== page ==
If you’re waiting for inspiration, stop.  This is an avoidance tactic, and even if it is successful all you are doing is crippling yourself.  It’s amateurish and, frankly, a boring reason to not be writing*.  Writers, serious ones anyway, don’t have the luxury of inspiration.  They just get the work done.  And yes, it is work.  You may find writing fun and rewarding and many other cheering words, but when you get down to it, writing is work.  It takes effort.

This is, of course, not to say that you can’t be inspired.  I spent most of yesterday at Grub Street‘s annual Muse and the Marketplace writers’ conference; I’ve been to the past two Muses, but this was the first year where I was a volunteer and only stayed for one day.  Still, I left feeling truly excited to go home and write.  It was pretty much a given that I would, since as a volunteer I was able to pop in and out of as many workshops as possible.  That’s how I got to

  • listen to Sinead O’Connor with Steve Almond (“I want to reach a place where defenses are converted into real feelings… the feelings that make us genuinely alive.”)
  • participate in a Choose Your Own Adventure-esque exercise on circumstance-driven fiction with Jessica Shattuck
  • laugh and learn at Lynne Barrett‘s discussion on plot (“You can’t have twenty-seven strippers.”)
  • frantically scribble notes while the immensely quotable Anita Shreve spoke about problem-solving in novel writing (“Sometimes when you think you’re stuck you’ve gone down the wrong tributary,”  for example. And the best: “We don’t strive for beautiful sentences.  We strive for arresting sentences.”)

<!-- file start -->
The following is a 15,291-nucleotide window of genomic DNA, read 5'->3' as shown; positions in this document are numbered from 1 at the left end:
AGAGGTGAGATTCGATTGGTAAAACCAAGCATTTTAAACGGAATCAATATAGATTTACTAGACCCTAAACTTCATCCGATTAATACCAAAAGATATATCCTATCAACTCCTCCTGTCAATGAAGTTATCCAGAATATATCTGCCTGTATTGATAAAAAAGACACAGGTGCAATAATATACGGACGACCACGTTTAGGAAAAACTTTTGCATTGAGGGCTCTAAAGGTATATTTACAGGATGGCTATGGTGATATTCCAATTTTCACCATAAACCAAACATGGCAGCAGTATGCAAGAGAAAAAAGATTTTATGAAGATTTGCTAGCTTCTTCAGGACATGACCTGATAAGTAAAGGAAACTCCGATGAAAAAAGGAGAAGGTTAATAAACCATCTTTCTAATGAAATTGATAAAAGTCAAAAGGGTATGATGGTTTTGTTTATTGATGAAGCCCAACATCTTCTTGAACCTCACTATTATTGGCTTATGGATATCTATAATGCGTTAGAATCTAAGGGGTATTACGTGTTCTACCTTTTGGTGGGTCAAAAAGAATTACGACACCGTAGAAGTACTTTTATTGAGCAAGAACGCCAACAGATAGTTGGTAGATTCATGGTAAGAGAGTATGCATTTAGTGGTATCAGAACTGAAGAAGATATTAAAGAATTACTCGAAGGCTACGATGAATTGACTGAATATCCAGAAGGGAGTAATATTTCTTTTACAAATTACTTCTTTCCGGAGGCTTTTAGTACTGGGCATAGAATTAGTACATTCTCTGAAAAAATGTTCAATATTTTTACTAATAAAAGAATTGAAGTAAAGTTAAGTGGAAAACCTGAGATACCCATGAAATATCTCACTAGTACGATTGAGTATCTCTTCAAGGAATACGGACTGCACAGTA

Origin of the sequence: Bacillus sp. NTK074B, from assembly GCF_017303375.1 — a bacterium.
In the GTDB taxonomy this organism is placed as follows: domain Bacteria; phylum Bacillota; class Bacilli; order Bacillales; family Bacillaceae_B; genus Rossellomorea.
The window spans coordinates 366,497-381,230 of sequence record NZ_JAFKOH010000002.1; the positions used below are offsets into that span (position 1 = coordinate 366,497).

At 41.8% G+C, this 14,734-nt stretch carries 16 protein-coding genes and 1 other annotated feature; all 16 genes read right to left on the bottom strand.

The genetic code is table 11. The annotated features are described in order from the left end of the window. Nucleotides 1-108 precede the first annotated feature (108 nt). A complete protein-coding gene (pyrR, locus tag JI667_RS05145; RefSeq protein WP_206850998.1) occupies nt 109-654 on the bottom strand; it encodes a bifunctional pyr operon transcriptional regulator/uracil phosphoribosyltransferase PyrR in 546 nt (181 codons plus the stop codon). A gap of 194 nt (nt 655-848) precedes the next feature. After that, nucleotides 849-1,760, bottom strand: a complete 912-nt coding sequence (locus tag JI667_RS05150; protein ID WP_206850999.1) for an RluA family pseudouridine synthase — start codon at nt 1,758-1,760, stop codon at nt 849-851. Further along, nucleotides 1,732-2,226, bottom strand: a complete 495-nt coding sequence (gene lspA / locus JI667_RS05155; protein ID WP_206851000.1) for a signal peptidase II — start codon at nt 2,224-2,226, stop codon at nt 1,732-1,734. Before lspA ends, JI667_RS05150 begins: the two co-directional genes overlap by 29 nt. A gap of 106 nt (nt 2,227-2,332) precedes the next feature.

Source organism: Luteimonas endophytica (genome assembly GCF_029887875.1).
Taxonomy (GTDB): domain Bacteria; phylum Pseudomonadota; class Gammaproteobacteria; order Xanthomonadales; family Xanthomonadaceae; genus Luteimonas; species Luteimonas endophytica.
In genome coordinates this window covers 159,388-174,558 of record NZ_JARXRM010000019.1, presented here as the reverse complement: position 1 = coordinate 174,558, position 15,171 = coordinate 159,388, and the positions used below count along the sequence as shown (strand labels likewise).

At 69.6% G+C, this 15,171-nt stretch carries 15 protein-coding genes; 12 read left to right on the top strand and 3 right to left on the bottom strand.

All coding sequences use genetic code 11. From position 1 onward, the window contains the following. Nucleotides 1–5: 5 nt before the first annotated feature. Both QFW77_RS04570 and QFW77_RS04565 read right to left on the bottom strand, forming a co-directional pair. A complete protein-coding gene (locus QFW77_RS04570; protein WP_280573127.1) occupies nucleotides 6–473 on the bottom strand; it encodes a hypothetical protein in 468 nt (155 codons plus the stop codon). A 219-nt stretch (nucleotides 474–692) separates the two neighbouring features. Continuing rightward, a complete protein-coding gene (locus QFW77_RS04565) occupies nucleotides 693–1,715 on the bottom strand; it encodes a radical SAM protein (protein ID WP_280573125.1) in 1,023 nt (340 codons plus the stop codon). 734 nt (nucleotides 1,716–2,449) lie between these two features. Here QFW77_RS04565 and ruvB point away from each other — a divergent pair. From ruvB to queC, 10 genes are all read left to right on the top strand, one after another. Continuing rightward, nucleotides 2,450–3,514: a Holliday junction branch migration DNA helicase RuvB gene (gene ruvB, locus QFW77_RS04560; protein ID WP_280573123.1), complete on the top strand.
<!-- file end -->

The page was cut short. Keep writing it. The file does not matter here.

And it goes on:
• disassemble the high-concept novel with Allison Scotch
  • find out exactly what makes agents and editors stop reading a manuscript
  • get Alisa Libby‘s perspective on writer’s block (“The writing process is happening in your head, even if you’re not sitting down and writing.”)
  • watch a panel discussion on MFA programs featuring Liza Ketchum, Maud Casey, Ron MacLean, Benjamin Percy and Bret Anthony Johnston (whose passionate words on writing seemed like a natural title to this post: “Writing is not an indulgence. The writer gives up indulgences to write.”)
  • meet an interesting group of young writers
  • come home with a stack of new books and a long list of more to read

Not a bad way at all to spend a sunny Saturday.

But to get back to my original point… if you need inspiration to feel motivated, I won’t try and take it away from you.  I’m just asking you to stop waiting for it.  It may not come, or it may not come as often as you like, and all that’s going to happen is that you’ll find another excuse to not write, which is never going to be as interesting as anything you do write.

Please don’t be boring.

* The boring part I’ve borrowed from my friend Monique, a writer herself.

SSSSD, or Seven Short Shorts in Seven Days.

About four or five years ago, my friend Marcella and I had a shared blog where we wrote about — well, we wrote about pretty much whatever we wanted.  One of the brilliant ideas we had, if I do say so myself, was something we called SSSSD — Seven Short Shorts in Seven Days.  For one week we posted a writing exercise on our blog; we invited our friends to participate and share their responses, which were all about five hundred words or less.  Basically, it was a way to force us to write creatively and with purpose for a solid week, with the hopes of jumpstarting a daily writing habit.